Keisha B. Ta-asan, March 31, 2023; Business World

THE WORLD BANK downgraded its growth forecast for the Philippines this year, as high inflation weighs on consumption.  

In its East Asia and the Pacific Economic Update report released on Friday, the multilateral lender trimmed its gross domestic product (GDP) growth projection to 5.6% from the 5.8% forecast given in October.  

This is below the government’s 6-7% growth target for the year, and the 7.6% expansion in 2022.  

World Bank Chief Economist for East Asia & Pacific Aaditya Mattoo said at a virtual briefing on Friday said the country needs to address supply constraints in its fight against inflation.  

“Philippines faces the problem of elevated inflation and its inflation was higher than 8%. It has increased significantly. It needs to address domestic food supply constraints,” Mr. Mattoo said.   

Philippine headline inflation slowed to 8.6% in February from a 14-year high of 8.7% in January. For the first two months of the year, inflation averaged 8.6%.   

To curb inflation, the central bank has raised borrowing costs by 425 basis points (bps) since May last year. This brought the benchmark rate to 6.25% — the highest in nearly 16 years.   

Mr. Mattoo said Philippine economic growth will still be driven by domestic demand, an increase in private investments due to recent reforms, and sustained growth in public investment. 

A boost in the country’s tourism sector may also help soften the impact of slowing export growth amid weakening global demand, he said.  

In terms of fiscal consolidation, Mr. Mattoo said the Philippines should exert greater effort in improving tax policy and administration.   

“The Philippines is one country which really suffered a lot from what happened during the pandemic to human capital,” he said, adding that the country still has high levels of learning poverty even though it provides skilled professionals to other parts of the world.   

He also noted the manufacturing sector has been steadily declining in the recent years while other countries in the region saw an increase.   

“So how it can consolidate and deepen its strengths through creating more stronger human capital, as well as finding ways to try and actually stimulate its manufacturing sector, are the two big challenges in the country,” Mr. Mattoo said.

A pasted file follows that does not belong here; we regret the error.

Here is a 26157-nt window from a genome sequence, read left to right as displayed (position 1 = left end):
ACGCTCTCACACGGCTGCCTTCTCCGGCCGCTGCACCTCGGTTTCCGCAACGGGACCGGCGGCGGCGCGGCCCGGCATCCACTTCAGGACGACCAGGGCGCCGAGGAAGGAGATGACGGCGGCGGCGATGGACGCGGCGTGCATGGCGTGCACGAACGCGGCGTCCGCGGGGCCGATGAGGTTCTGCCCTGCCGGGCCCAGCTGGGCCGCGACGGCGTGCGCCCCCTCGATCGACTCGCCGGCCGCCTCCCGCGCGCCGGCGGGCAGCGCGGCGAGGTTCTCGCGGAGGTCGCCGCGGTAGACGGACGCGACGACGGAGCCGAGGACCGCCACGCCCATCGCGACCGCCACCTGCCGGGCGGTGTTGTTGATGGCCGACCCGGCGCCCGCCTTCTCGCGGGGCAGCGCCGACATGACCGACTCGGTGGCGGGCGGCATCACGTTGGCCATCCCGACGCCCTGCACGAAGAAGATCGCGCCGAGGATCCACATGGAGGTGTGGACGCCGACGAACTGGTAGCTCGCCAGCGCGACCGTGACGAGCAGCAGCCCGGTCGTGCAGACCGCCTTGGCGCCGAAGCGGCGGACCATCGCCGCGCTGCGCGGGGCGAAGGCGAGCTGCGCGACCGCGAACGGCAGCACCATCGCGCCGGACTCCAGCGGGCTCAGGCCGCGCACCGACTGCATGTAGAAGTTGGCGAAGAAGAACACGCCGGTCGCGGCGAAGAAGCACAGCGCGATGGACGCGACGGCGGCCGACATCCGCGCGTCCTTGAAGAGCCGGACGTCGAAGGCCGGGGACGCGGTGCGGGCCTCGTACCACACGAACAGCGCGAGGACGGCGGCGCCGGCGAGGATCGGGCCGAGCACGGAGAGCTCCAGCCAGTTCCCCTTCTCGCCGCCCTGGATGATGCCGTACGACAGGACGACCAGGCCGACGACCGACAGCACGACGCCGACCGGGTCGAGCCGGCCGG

In the report, the World Bank projects the East Asia and the Pacific region to grow to 5.1% in 2023 from 3.5% in 2022. This was higher than the 4.6% forecast in October.   

Countries in developing East Asia and the Pacific include the Philippines, Vietnam, Malaysia, Indonesia, Thailand and Mongolia, as well as island nations like Fiji, Vanuatu and Palau.  

The higher growth is mostly due to China’s economic reopening, where gross domestic product (GDP) growth is seen to rebound to 5.1% this year from 3% in 2022.   

Excluding China, growth in the rest of the region is seen to slow to 4.9% in 2023 from 5.8% last year as high inflation will likely dampen private consumption.   

“Most major economies of East Asia and the Pacific have come through the difficulties of the pandemic but must now navigate a changed global landscape,” World Bank East Asia and Pacific Vice President Manuela V. Ferro said in a statement. 

“To regain momentum, there is work left to do to boost innovation, productivity, and to set the foundations for a greener recovery.” 

High household debt in some countries in the region could also add to the impact of high interest rates, further weighing on consumption, the Washington-based lender said. 

Investment growth may also be affected due to elevated borrowing costs, while exports are expected to decline in the region amid slowing external demand.